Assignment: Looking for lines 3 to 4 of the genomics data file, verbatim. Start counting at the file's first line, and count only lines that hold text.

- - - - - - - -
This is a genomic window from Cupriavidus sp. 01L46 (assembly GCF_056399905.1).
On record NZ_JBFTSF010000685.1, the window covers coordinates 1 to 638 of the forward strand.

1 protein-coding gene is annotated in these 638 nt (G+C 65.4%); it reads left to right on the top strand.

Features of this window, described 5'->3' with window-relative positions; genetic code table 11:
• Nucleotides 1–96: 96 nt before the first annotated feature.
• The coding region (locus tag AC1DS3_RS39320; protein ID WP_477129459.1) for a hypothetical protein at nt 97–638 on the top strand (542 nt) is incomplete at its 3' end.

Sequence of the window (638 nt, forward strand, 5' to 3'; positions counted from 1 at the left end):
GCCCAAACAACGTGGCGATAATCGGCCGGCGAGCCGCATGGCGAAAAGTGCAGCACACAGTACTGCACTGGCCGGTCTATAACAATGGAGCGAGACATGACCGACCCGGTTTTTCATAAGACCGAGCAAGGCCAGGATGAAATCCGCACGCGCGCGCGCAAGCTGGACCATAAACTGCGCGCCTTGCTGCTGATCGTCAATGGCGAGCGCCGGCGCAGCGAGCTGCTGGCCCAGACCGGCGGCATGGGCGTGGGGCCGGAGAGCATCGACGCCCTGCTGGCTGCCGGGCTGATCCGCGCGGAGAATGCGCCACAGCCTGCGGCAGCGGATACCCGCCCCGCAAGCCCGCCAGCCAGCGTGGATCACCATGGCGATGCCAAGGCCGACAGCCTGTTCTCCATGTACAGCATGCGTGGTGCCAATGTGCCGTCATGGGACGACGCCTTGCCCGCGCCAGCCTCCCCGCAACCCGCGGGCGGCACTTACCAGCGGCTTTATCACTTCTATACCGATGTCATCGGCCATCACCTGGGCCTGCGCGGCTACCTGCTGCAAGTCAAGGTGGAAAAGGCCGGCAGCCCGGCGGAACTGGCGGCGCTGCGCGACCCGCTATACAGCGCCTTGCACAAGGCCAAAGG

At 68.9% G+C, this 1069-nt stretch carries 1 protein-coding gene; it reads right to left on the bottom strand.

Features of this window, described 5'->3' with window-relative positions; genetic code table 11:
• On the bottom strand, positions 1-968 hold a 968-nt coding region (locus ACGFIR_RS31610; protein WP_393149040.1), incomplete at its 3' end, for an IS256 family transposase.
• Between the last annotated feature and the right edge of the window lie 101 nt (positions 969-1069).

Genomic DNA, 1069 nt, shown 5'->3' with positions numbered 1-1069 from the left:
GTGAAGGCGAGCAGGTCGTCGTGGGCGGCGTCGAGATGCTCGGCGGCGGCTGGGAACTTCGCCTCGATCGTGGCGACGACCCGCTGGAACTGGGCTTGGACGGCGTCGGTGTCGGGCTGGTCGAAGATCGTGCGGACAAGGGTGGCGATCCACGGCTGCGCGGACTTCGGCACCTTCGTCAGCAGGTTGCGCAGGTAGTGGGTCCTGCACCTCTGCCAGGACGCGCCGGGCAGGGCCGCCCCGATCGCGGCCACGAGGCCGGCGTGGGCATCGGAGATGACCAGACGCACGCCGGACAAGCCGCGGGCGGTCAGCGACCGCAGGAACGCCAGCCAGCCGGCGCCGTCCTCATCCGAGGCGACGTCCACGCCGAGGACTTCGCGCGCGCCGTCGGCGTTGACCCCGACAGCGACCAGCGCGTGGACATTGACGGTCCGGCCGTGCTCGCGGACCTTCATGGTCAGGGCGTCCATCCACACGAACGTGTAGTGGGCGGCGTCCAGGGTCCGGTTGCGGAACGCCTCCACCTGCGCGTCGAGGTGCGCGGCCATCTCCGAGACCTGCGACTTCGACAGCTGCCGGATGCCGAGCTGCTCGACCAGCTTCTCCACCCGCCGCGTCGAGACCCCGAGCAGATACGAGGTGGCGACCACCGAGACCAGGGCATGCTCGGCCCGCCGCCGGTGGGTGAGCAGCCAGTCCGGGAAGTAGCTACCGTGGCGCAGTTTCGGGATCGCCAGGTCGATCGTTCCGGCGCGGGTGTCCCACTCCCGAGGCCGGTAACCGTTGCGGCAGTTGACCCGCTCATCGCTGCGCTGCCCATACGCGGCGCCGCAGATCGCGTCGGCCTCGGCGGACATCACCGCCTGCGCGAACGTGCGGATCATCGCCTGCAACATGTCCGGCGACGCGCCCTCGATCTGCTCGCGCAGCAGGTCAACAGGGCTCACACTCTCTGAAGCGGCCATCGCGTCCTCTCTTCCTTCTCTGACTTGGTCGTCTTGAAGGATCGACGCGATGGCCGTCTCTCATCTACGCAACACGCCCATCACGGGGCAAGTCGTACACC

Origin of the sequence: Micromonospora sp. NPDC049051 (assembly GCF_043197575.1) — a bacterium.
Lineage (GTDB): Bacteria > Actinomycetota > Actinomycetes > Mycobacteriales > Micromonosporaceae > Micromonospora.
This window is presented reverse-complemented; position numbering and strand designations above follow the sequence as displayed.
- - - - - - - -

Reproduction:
1 protein-coding gene is annotated in these 638 nt (G+C 65.4%); it reads left to right on the top strand.

Features of this window, described 5'->3' with window-relative positions; genetic code table 11: